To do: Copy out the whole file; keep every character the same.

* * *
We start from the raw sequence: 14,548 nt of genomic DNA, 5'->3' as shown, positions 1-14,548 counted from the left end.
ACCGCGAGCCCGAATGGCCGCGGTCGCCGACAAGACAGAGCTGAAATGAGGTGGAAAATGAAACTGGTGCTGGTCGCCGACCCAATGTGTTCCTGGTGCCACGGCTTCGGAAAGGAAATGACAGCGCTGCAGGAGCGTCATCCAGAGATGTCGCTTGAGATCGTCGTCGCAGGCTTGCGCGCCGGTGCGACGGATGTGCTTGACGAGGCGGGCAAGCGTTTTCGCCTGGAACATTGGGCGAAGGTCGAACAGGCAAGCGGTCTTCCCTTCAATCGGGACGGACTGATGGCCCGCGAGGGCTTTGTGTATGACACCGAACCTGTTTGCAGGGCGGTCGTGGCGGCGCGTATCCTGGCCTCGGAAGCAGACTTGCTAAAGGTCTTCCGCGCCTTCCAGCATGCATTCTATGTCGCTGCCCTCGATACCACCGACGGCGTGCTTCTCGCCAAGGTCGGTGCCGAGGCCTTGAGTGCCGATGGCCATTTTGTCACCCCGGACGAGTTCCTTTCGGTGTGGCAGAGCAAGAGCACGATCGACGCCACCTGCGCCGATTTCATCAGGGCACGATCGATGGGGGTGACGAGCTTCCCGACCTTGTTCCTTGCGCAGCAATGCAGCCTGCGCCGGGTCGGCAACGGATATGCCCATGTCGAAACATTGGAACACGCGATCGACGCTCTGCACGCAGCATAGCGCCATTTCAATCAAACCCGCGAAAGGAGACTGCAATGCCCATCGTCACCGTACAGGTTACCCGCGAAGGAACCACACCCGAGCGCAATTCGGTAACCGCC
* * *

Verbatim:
We start from the raw sequence: 14,548 nt of genomic DNA, 5'->3' as shown, positions 1-14,548 counted from the left end.
ACCGCGAGCCCGAATGGCCGCGGTCGCCGACAAGACAGAGCTGAAATGAGGTGGAAAATGAAACTGGTGCTGGTCGCCGACCCAATGTGTTCCTGGTGCCACGGCTTCGGAAAGGAAATGACAGCGCTGCAGGAGCGTCATCCAGAGATGTCGCTTGAGATCGTCGTCGCAGGCTTGCGCGCCGGTGCGACGGATGTGCTTGACGAGGCGGGCAAGCGTTTTCGCCTGGAACATTGGGCGAAGGTCGAACAGGCAAGCGGTCTTCCCTTCAATCGGGACGGACTGATGGCCCGCGAGGGCTTTGTGTATGACACCGAACCTGTTTGCAGGGCGGTCGTGGCGGCGCGTATCCTGGCCTCGGAAGCAGACTTGCTAAAGGTCTTCCGCGCCTTCCAGCATGCATTCTATGTCGCTGCCCTCGATACCACCGACGGCGTGCTTCTCGCCAAGGTCGGTGCCGAGGCCTTGAGTGCCGATGGCCATTTTGTCACCCCGGACGAGTTCCTTTCGGTGTGGCAGAGCAAGAGCACGATCGACGCCACCTGCGCCGATTTCATCAGGGCACGATCGATGGGGGTGACGAGCTTCCCGACCTTGTTCCTTGCGCAGCAATGCAGCCTGCGCCGGGTCGGCAACGGATATGCCCATGTCGAAACATTGGAACACGCGATCGACGCTCTGCACGCAGCATAGCGCCATTTCAATCAAACCCGCGAAAGGAGACTGCAATGCCCATCGTCACCGTACAGGTTACCCGCGAAGGAACCACACCCGAGCGCAATTCGGTAACCGCC